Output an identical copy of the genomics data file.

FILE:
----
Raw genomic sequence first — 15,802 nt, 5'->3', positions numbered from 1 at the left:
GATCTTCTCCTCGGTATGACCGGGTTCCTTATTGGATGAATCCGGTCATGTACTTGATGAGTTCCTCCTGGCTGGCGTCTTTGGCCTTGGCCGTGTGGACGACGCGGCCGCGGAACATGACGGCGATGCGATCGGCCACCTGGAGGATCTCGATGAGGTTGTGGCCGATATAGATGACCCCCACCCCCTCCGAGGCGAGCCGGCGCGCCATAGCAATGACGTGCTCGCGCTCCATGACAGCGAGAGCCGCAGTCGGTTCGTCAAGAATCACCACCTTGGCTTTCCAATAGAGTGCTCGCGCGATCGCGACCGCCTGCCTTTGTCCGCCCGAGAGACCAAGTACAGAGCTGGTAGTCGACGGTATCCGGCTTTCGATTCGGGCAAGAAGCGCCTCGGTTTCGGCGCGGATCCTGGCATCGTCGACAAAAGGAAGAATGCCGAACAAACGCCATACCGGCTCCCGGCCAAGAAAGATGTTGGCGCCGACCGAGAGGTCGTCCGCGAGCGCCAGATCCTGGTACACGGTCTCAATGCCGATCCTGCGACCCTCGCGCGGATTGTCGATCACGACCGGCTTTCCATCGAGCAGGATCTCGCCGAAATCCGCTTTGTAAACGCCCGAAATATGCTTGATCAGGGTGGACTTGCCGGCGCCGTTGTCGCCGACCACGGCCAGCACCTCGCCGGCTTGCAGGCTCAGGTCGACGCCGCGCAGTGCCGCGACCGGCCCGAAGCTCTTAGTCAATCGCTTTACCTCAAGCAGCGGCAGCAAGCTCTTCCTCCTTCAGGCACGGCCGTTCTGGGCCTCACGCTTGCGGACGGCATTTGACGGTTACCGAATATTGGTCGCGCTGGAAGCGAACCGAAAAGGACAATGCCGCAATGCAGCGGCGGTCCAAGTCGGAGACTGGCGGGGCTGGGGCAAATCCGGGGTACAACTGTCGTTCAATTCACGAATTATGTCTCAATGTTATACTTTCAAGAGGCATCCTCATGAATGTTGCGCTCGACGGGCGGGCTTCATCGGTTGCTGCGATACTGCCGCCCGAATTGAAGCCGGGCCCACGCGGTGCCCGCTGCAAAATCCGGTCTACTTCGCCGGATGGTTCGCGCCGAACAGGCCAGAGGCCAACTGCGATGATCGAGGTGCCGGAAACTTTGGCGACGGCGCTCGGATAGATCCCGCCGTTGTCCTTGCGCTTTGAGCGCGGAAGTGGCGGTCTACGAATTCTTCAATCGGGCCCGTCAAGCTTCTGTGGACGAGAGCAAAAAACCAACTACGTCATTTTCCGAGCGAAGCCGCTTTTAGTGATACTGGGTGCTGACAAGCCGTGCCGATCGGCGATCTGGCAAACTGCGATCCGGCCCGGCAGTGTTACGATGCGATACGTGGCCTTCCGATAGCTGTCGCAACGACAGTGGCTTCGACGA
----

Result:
Raw genomic sequence first — 15,802 nt, 5'->3', positions numbered from 1 at the left:
GATCTTCTCCTCGGTATGACCGGGTTCCTTATTGGATGAATCCGGTCATGTACTTGATGAGTTCCTCCTGGCTGGCGTCTTTGGCCTTGGCCGTGTGGACGACGCGGCCGCGGAACATGACGGCGATGCGATCGGCCACCTGGAGGATCTCGATGAGGTTGTGGCCGATATAGATGACCCCCACCCCCTCCGAGGCGAGCCGGCGCGCCATAGCAATGACGTGCTCGCGCTCCATGACAGCGAGAGCCGCAGTCGGTTCGTCAAGAATCACCACCTTGGCTTTCCAATAGAGTGCTCGCGCGATCGCGACCGCCTGCCTTTGTCCGCCCGAGAGACCAAGTACAGAGCTGGTAGTCGACGGTATCCGGCTTTCGATTCGGGCAAGAAGCGCCTCGGTTTCGGCGCGGATCCTGGCATCGTCGACAAAAGGAAGAATGCCGAACAAACGCCATACCGGCTCCCGGCCAAGAAAGATGTTGGCGCCGACCGAGAGGTCGTCCGCGAGCGCCAGATCCTGGTACACGGTCTCAATGCCGATCCTGCGACCCTCGCGCGGATTGTCGATCACGACCGGCTTTCCATCGAGCAGGATCTCGCCGAAATCCGCTTTGTAAACGCCCGAAATATGCTTGATCAGGGTGGACTTGCCGGCGCCGTTGTCGCCGACCACGGCCAGCACCTCGCCGGCTTGCAGGCTCAGGTCGACGCCGCGCAGTGCCGCGACCGGCCCGAAGCTCTTAGTCAATCGCTTTACCTCAAGCAGCGGCAGCAAGCTCTTCCTCCTTCAGGCACGGCCGTTCTGGGCCTCACGCTTGCGGACGGCATTTGACGGTTACCGAATATTGGTCGCGCTGGAAGCGAACCGAAAAGGACAATGCCGCAATGCAGCGGCGGTCCAAGTCGGAGACTGGCGGGGCTGGGGCAAATCCGGGGTACAACTGTCGTTCAATTCACGAATTATGTCTCAATGTTATACTTTCAAGAGGCATCCTCATGAATGTTGCGCTCGACGGGCGGGCTTCATCGGTTGCTGCGATACTGCCGCCCGAATTGAAGCCGGGCCCACGCGGTGCCCGCTGCAAAATCCGGTCTACTTCGCCGGATGGTTCGCGCCGAACAGGCCAGAGGCCAACTGCGATGATCGAGGTGCCGGAAACTTTGGCGACGGCGCTCGGATAGATCCCGCCGTTGTCCTTGCGCTTTGAGCGCGGAAGTGGCGGTCTACGAATTCTTCAATCGGGCCCGTCAAGCTTCTGTGGACGAGAGCAAAAAACCAACTACGTCATTTTCCGAGCGAAGCCGCTTTTAGTGATACTGGGTGCTGACAAGCCGTGCCGATCGGCGATCTGGCAAACTGCGATCCGGCCCGGCAGTGTTACGATGCGATACGTGGCCTTCCGATAGCTGTCGCAACGACAGTGGCTTCGACGA